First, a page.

Plasma KSysGuard - System monitor galore

Updated: May 1, 2019

If you want to know how your Linux machine is behaving, you have a range of options: from GUI tools that show nice graphs to simple command-line dashboards to sophisticated statistics collection programs and profilers like dstat and perf. Typically, the GUI tools are the least powerful ones, with best graphics and scantiest information. Except, it does not have to be that way.

KSysGuard is the Plasma system monitor (hint, K letter in the name), designed to shatter the simplicity reputation. Indeed, if you look across the pond, Windows 7 introduced a refined task manager and resource monitor, and then you also get Process Explorer, which offers a deep, multi-dimensional glimpse into the system behavior, pretty colors notwithstanding. KSysGuard is a tool with comparable capabilities, and you just wouldn't believe that from your first encounter with the program. Explore we must.


Tabs, tabs everywhere

Over the past few Plasma releases, KSysGuard has improved steadily, gaining additional granularity, per-process graphlets, extra tools, and then some. But then, you can also expand the existing set of monitors by adding new tabs. By default, you have the Process Table and System Load tabs. Let's add some more.

Once you've created a new tab (sheet), it will be empty. In the right panel, you will have a long list of available sensors - and it is a very long list, pretty much anything your kernel can support and sample under /proc and /sys, more or less. ACPI events, network throughput, disk throughput, various log files, errors, and more. You can drag 'n' drop sensors onto these new sheets, as well as add more than one sensor per graph/display. You can also remove any display you don't like and start fresh. The only limitation is your patience - and your understanding of Linux internals.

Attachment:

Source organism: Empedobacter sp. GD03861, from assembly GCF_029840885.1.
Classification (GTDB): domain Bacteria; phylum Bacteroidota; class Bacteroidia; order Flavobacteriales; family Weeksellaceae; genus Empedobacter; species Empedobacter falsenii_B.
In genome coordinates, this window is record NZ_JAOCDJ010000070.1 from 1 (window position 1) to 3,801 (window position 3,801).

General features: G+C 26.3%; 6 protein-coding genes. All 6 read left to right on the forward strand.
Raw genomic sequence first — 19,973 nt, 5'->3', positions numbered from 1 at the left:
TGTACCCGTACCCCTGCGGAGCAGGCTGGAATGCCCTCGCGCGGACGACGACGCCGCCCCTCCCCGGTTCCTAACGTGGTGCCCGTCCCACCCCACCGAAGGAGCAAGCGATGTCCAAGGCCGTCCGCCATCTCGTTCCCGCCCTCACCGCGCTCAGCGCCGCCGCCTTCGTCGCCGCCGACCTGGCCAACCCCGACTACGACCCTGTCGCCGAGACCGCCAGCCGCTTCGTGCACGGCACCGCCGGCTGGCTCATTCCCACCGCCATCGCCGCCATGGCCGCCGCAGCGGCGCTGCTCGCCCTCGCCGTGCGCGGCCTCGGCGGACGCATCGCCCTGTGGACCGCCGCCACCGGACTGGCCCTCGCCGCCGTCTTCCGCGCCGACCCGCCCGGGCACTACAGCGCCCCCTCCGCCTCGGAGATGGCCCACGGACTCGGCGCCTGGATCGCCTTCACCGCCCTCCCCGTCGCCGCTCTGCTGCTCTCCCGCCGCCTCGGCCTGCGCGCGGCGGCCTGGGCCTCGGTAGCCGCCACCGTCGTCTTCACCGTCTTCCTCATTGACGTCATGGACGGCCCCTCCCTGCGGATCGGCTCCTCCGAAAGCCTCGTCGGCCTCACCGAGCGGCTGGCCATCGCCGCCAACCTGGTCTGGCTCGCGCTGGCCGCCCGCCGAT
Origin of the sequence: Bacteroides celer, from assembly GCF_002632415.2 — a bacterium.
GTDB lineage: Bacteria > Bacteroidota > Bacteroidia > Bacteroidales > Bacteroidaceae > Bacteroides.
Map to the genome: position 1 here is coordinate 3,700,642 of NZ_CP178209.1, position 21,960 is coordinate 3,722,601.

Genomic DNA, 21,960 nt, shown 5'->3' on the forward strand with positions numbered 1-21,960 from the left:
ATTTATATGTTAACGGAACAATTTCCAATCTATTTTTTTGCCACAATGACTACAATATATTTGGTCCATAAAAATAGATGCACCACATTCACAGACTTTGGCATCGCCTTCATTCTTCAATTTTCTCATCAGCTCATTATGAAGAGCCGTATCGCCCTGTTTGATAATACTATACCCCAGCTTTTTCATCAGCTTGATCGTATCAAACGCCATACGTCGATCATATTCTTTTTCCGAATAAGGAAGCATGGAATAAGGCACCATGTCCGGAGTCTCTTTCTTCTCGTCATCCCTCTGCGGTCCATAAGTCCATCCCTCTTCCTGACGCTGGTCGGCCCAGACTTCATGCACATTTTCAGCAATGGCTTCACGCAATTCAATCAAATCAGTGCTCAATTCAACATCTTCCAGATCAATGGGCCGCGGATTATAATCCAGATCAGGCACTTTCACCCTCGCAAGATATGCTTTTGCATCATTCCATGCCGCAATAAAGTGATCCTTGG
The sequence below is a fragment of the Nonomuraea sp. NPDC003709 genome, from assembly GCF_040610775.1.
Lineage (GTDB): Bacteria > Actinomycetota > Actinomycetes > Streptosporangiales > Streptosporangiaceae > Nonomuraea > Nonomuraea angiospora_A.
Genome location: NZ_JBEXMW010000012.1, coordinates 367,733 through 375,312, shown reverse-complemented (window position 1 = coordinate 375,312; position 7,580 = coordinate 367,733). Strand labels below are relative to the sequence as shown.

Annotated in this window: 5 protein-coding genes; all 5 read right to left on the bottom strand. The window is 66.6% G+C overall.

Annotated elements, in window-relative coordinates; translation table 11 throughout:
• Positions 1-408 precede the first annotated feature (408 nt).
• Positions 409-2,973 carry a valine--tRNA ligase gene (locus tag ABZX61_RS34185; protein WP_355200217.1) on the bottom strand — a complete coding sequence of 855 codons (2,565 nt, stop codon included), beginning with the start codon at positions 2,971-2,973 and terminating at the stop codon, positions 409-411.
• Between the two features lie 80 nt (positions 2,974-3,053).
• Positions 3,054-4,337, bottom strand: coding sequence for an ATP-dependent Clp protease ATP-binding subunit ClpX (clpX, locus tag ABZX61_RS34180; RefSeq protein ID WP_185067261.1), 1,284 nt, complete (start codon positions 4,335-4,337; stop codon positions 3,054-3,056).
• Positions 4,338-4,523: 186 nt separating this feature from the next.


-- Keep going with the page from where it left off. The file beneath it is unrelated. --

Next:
New tab

New tab, working

Third-party tabs

You can also download pre-made tabs. Much like the rest of Plasma's wealthy ecosystem, you have add-ons for the system monitor. Wallpapers, themes, icons - and sensors. I grabbed a few and tried them, and indeed, they save you the time of having to configure things yourself. Very practical.

Download new tabs

Hot stuff (someone's an 80s fan) side by side with the old, crusty API error. Oh well.

Downloaded tab

Additional tools & filtering

The Processes and Tools drop-down menus are also rather useful. The former lets you quickly filter information from the process table - like system processes, your own processes, specific programs, etc. If you're not a command line chef, this comes handy. Then, Tools lets you launch additional utilities that can help you get an even better understanding of your system metrics. You can kill application windows, run commands via krunner, check system information, or open a terminal. Very neat.

Process filter



Then, of course, you can pretty much tweak anything. For each of the plotted graphs or displays, you can change the presentation layer. You can edit the title of the element and stack multiple graphs, use custom ranges, split the view with vertical and horizontal lines, change the color of displayed sensors, and set the polling interval. Almost like working in a spreadsheet program.






Connectivity (remote, too)

And there's still more. A really great feature is the ability to connect to remote hosts. You can use various protocols to get to remote hosts, and even execute (almost) arbitrary commands. This means you have the ability to use a Plasma system as a central monitoring machine for various system metrics without having to configure any third-party tools. This is extremely useful for real work.

Connect host


KSysGuard is probably the least-effectively named system monitor in the Linux world, but it is without a doubt the most elegant, flexible and extensible one, bringing good looks, extreme customization and a wealth of information to the table. No compromise, you get it all. Plus, you can also monitor remote hosts, w00t.

This program won't necessarily get much spotlight (cough cough), but it definitely deserves it, as it's a great example of what Plasma can do. It is possible to provide a great deal of information without cluttering the interface or having to lose valuable data as a result, and then it allows the user to make the changes they truly need. That's real minimalism.

New tabs and remote connectivity are killer features. You have the ability to get a visual representation of many arcane, obscure and yet critical system metrics, and today, there are almost no UI software that will show you this. The same goes for remote monitoring. You often need complex third-party tools for this. Plasma lets you do this natively, and in a fun way. Even if you're no great fan of Plasma, but you're a techie at heart, I warmly recommend you give this desktop environment a spin. KSysGuard, barring its name, might just be the thing to win your nerdy heart over ... Over and out.